"You look around the neighborhood and see what's gone on, starting from the other end of the block to Canalside to Ohio Street, and then you have this in the center of it," said Daniel Young, who works in the district as a planner with CPL: Architecture, Engineering & Planning.
Developer Sam Savarino is concerned about water getting into the building. Falling bricks, he said, have worsened in recent months.
"As someone who has invested tens of millions of dollars in this neighborhood to preserve other buildings around here, it's disappointing and sad that the most historic buildings in the most historic district have been in disrepair before our eyes and nothing has been done about it," Savarino said.
"We just want the building preserved, hopefully developed and returned to its natural beauty," added Mary Beth Popp, vice president of communications for Labatt USA.
Carr dismisses criticisms
Carr, a self-employed environmental scientist, said he had a vision to build a green energy condominium and hotel when he purchased the building a dozen years ago.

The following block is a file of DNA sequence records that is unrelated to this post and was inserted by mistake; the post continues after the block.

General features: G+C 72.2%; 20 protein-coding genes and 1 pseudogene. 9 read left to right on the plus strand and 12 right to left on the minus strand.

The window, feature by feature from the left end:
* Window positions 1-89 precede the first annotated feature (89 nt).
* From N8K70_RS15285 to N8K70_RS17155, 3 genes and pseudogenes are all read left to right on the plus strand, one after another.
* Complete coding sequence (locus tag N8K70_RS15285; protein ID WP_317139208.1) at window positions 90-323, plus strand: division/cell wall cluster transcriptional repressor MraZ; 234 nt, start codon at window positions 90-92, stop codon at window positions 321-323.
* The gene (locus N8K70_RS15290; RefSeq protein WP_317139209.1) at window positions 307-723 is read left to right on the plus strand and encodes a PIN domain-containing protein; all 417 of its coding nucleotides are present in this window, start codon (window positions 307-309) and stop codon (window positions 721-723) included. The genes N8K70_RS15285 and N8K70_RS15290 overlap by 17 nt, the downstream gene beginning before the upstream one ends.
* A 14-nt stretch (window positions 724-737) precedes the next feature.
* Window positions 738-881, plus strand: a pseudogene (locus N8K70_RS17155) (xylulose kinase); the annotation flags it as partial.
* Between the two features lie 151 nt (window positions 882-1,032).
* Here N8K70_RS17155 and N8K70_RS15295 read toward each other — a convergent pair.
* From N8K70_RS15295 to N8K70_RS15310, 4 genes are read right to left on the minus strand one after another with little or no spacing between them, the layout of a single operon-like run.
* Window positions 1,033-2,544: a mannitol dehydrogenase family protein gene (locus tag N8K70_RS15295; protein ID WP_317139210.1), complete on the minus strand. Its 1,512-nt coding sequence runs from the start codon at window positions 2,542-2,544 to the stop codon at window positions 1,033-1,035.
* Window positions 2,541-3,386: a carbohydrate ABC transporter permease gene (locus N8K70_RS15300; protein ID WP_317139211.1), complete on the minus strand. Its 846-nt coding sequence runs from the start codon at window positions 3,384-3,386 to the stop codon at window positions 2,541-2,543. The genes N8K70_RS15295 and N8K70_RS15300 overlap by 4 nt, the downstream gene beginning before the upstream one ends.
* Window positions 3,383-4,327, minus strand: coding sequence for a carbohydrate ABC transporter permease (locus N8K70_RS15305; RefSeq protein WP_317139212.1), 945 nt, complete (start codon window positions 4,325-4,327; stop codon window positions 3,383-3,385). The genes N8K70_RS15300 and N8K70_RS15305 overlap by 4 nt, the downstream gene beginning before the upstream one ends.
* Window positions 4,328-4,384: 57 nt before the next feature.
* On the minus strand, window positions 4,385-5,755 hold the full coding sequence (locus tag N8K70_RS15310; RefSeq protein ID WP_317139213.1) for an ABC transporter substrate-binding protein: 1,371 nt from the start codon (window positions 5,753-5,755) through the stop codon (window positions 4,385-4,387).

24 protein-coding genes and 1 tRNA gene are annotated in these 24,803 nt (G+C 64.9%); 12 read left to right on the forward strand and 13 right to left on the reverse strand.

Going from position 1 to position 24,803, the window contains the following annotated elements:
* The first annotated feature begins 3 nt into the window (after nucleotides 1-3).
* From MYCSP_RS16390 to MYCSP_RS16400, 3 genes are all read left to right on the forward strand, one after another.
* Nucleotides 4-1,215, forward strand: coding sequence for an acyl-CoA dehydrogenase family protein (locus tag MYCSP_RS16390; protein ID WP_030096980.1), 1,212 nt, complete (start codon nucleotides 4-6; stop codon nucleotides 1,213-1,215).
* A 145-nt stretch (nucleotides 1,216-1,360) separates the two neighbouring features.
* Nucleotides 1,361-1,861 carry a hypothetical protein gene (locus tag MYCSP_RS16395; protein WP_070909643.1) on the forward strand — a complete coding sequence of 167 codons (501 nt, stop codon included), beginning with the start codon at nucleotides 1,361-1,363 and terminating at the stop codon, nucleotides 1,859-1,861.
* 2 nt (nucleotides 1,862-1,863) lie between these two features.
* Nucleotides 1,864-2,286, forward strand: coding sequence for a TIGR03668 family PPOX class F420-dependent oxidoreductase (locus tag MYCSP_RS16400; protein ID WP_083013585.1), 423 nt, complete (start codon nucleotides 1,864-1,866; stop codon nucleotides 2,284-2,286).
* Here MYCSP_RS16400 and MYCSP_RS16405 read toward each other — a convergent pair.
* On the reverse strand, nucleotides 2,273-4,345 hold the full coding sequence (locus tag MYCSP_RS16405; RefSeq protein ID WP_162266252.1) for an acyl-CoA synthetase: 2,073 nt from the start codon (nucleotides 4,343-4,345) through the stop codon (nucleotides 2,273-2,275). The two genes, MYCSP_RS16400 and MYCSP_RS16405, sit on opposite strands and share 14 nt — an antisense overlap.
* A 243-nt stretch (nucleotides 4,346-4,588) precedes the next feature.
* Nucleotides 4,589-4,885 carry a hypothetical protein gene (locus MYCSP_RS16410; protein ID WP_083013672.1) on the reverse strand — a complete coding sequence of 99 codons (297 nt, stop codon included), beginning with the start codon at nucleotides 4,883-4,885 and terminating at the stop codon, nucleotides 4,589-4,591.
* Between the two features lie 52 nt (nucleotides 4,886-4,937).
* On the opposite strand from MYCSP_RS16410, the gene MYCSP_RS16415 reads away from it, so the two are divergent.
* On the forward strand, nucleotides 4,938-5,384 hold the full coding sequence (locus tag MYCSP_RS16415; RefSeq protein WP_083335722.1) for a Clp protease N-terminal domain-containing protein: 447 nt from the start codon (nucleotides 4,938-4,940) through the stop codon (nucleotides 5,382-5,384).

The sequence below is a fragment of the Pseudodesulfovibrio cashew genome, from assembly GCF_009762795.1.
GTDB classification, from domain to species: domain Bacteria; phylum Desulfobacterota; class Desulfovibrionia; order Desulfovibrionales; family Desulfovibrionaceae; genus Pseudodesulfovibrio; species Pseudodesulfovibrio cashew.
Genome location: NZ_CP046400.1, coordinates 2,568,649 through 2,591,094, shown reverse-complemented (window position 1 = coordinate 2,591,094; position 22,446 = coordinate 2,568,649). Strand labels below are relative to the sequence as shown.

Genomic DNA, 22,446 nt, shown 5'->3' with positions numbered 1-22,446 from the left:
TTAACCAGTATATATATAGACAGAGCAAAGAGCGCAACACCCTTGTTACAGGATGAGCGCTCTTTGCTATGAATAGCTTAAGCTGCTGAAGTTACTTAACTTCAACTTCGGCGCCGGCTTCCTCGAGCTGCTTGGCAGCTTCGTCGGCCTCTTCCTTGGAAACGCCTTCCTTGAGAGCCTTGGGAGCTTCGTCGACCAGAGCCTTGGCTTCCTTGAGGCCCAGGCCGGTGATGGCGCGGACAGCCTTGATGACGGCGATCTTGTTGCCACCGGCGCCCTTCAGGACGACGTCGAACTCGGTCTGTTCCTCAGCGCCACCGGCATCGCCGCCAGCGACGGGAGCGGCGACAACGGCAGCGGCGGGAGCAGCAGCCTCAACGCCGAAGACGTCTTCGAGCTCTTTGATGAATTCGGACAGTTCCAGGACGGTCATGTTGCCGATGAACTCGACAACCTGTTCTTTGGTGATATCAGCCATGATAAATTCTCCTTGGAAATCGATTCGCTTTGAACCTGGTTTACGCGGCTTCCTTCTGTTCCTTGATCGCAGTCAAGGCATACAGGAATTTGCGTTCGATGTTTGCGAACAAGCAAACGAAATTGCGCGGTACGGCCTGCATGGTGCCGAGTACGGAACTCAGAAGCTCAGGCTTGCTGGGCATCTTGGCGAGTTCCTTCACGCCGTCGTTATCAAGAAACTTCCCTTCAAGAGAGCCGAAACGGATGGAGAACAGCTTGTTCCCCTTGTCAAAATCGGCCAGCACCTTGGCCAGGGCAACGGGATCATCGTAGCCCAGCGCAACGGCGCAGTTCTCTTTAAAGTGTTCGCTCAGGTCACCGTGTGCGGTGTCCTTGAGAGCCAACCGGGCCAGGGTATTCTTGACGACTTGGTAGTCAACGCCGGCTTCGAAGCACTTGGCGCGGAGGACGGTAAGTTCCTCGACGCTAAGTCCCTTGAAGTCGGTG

He doesn't plan on complying with the city's request to put $100,000 into an escrow account to hire a contractor to stabilize the building.
"The bottom line is, everything that is happening is basically all smoke," Carr said. "Because when the smoke clears we are going to go ahead with the project."
Carr concluded part of the building on Illinois Street would have to be demolished when he purchased it. He believes he is being blamed for the failure of past owners to maintain the property.
"They didn't heat 110 South Park or do anything for over 50 years when I bought them," Carr said.
Carr said the building had a caved-in roof and other damage from the furnaces that smelted aluminum, aluminum alloys and magnesium.